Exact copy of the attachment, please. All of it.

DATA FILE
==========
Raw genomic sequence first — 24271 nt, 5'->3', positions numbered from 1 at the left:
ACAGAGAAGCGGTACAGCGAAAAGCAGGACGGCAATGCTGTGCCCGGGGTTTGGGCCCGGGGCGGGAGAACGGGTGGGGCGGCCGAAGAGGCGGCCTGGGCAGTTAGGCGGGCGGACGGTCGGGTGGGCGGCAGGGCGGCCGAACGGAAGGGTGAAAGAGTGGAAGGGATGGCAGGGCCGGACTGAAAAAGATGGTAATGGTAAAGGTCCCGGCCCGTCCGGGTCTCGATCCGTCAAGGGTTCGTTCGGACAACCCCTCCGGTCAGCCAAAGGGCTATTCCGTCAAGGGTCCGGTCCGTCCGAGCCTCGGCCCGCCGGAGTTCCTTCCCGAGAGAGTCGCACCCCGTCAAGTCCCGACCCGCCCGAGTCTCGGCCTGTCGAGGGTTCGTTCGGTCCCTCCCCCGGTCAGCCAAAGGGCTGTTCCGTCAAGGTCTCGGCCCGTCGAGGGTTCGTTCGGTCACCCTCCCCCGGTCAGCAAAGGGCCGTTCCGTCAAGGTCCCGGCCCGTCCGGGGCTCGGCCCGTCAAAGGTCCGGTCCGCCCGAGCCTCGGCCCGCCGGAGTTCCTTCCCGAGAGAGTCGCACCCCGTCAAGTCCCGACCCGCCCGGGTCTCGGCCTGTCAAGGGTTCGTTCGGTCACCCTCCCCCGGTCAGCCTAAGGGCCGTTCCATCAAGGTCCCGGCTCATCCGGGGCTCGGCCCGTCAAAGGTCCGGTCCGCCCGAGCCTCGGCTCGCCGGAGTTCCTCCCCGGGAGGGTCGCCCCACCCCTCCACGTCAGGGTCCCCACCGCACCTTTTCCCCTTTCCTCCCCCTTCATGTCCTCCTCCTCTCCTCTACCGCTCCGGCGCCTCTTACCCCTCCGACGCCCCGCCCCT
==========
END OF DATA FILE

Raw genomic sequence first — 24271 nt, 5'->3', positions numbered from 1 at the left:
ACAGAGAAGCGGTACAGCGAAAAGCAGGACGGCAATGCTGTGCCCGGGGTTTGGGCCCGGGGCGGGAGAACGGGTGGGGCGGCCGAAGAGGCGGCCTGGGCAGTTAGGCGGGCGGACGGTCGGGTGGGCGGCAGGGCGGCCGAACGGAAGGGTGAAAGAGTGGAAGGGATGGCAGGGCCGGACTGAAAAAGATGGTAATGGTAAAGGTCCCGGCCCGTCCGGGTCTCGATCCGTCAAGGGTTCGTTCGGACAACCCCTCCGGTCAGCCAAAGGGCTATTCCGTCAAGGGTCCGGTCCGTCCGAGCCTCGGCCCGCCGGAGTTCCTTCCCGAGAGAGTCGCACCCCGTCAAGTCCCGACCCGCCCGAGTCTCGGCCTGTCGAGGGTTCGTTCGGTCCCTCCCCCGGTCAGCCAAAGGGCTGTTCCGTCAAGGTCTCGGCCCGTCGAGGGTTCGTTCGGTCACCCTCCCCCGGTCAGCAAAGGGCCGTTCCGTCAAGGTCCCGGCCCGTCCGGGGCTCGGCCCGTCAAAGGTCCGGTCCGCCCGAGCCTCGGCCCGCCGGAGTTCCTTCCCGAGAGAGTCGCACCCCGTCAAGTCCCGACCCGCCCGGGTCTCGGCCTGTCAAGGGTTCGTTCGGTCACCCTCCCCCGGTCAGCCTAAGGGCCGTTCCATCAAGGTCCCGGCTCATCCGGGGCTCGGCCCGTCAAAGGTCCGGTCCGCCCGAGCCTCGGCTCGCCGGAGTTCCTCCCCGGGAGGGTCGCCCCACCCCTCCACGTCAGGGTCCCCACCGCACCTTTTCCCCTTTCCTCCCCCTTCATGTCCTCCTCCTCTCCTCTACCGCTCCGGCGCCTCTTACCCCTCCGACGCCCCGCCCCT